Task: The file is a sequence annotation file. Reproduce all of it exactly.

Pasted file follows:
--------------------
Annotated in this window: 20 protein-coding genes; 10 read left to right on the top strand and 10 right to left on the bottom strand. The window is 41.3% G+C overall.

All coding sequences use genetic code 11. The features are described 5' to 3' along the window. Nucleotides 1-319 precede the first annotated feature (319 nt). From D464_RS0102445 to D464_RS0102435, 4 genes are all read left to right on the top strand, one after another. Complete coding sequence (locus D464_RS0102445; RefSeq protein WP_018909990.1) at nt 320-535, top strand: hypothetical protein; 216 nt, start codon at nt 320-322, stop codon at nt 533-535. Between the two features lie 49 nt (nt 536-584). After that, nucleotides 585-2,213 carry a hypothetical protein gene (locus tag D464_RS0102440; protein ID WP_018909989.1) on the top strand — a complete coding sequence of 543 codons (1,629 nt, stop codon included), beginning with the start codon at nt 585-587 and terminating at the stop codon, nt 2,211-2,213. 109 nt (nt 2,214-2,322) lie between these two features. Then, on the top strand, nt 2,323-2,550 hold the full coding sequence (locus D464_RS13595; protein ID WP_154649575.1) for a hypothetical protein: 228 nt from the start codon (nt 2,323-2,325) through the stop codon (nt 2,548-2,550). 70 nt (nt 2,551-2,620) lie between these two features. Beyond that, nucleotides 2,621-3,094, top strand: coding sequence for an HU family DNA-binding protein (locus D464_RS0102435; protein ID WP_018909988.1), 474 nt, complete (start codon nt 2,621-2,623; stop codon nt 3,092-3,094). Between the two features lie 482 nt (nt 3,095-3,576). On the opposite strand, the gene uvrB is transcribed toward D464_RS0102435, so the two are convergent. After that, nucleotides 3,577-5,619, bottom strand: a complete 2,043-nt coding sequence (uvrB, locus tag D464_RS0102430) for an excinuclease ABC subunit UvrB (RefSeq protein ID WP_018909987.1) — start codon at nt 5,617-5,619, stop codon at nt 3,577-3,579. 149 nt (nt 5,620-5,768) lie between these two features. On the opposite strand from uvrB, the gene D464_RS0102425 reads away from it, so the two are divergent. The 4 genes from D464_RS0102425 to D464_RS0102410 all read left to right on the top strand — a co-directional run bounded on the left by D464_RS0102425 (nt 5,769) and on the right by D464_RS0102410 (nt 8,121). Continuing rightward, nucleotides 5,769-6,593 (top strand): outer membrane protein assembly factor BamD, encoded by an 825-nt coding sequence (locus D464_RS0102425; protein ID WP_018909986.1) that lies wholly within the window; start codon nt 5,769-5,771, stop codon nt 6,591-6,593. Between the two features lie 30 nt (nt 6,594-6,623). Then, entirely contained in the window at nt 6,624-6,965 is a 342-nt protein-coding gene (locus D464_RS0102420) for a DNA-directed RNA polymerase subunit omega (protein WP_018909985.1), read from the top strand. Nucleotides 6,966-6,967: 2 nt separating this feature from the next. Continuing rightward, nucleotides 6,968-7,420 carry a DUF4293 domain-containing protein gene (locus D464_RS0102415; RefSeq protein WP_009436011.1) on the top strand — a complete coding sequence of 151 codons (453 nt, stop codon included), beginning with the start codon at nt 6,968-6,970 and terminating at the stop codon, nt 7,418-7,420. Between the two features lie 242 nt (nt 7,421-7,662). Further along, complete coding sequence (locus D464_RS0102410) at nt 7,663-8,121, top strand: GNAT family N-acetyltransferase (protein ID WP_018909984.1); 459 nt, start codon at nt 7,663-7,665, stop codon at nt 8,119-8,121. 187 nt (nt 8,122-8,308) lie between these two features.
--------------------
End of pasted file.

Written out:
Annotated in this window: 20 protein-coding genes; 10 read left to right on the top strand and 10 right to left on the bottom strand. The window is 41.3% G+C overall.

All coding sequences use genetic code 11. The features are described 5' to 3' along the window. Nucleotides 1-319 precede the first annotated feature (319 nt). From D464_RS0102445 to D464_RS0102435, 4 genes are all read left to right on the top strand, one after another. Complete coding sequence (locus D464_RS0102445; RefSeq protein WP_018909990.1) at nt 320-535, top strand: hypothetical protein; 216 nt, start codon at nt 320-322, stop codon at nt 533-535. Between the two features lie 49 nt (nt 536-584). After that, nucleotides 585-2,213 carry a hypothetical protein gene (locus tag D464_RS0102440; protein ID WP_018909989.1) on the top strand — a complete coding sequence of 543 codons (1,629 nt, stop codon included), beginning with the start codon at nt 585-587 and terminating at the stop codon, nt 2,211-2,213. 109 nt (nt 2,214-2,322) lie between these two features. Then, on the top strand, nt 2,323-2,550 hold the full coding sequence (locus D464_RS13595; protein ID WP_154649575.1) for a hypothetical protein: 228 nt from the start codon (nt 2,323-2,325) through the stop codon (nt 2,548-2,550). 70 nt (nt 2,551-2,620) lie between these two features. Beyond that, nucleotides 2,621-3,094, top strand: coding sequence for an HU family DNA-binding protein (locus D464_RS0102435; protein ID WP_018909988.1), 474 nt, complete (start codon nt 2,621-2,623; stop codon nt 3,092-3,094). Between the two features lie 482 nt (nt 3,095-3,576). On the opposite strand, the gene uvrB is transcribed toward D464_RS0102435, so the two are convergent. After that, nucleotides 3,577-5,619, bottom strand: a complete 2,043-nt coding sequence (uvrB, locus tag D464_RS0102430) for an excinuclease ABC subunit UvrB (RefSeq protein ID WP_018909987.1) — start codon at nt 5,617-5,619, stop codon at nt 3,577-3,579. 149 nt (nt 5,620-5,768) lie between these two features. On the opposite strand from uvrB, the gene D464_RS0102425 reads away from it, so the two are divergent. The 4 genes from D464_RS0102425 to D464_RS0102410 all read left to right on the top strand — a co-directional run bounded on the left by D464_RS0102425 (nt 5,769) and on the right by D464_RS0102410 (nt 8,121). Continuing rightward, nucleotides 5,769-6,593 (top strand): outer membrane protein assembly factor BamD, encoded by an 825-nt coding sequence (locus D464_RS0102425; protein ID WP_018909986.1) that lies wholly within the window; start codon nt 5,769-5,771, stop codon nt 6,591-6,593. Between the two features lie 30 nt (nt 6,594-6,623). Then, entirely contained in the window at nt 6,624-6,965 is a 342-nt protein-coding gene (locus D464_RS0102420) for a DNA-directed RNA polymerase subunit omega (protein WP_018909985.1), read from the top strand. Nucleotides 6,966-6,967: 2 nt separating this feature from the next. Continuing rightward, nucleotides 6,968-7,420 carry a DUF4293 domain-containing protein gene (locus D464_RS0102415; RefSeq protein WP_009436011.1) on the top strand — a complete coding sequence of 151 codons (453 nt, stop codon included), beginning with the start codon at nt 6,968-6,970 and terminating at the stop codon, nt 7,418-7,420. Between the two features lie 242 nt (nt 7,421-7,662). Further along, complete coding sequence (locus D464_RS0102410) at nt 7,663-8,121, top strand: GNAT family N-acetyltransferase (protein ID WP_018909984.1); 459 nt, start codon at nt 7,663-7,665, stop codon at nt 8,119-8,121. 187 nt (nt 8,122-8,308) lie between these two features.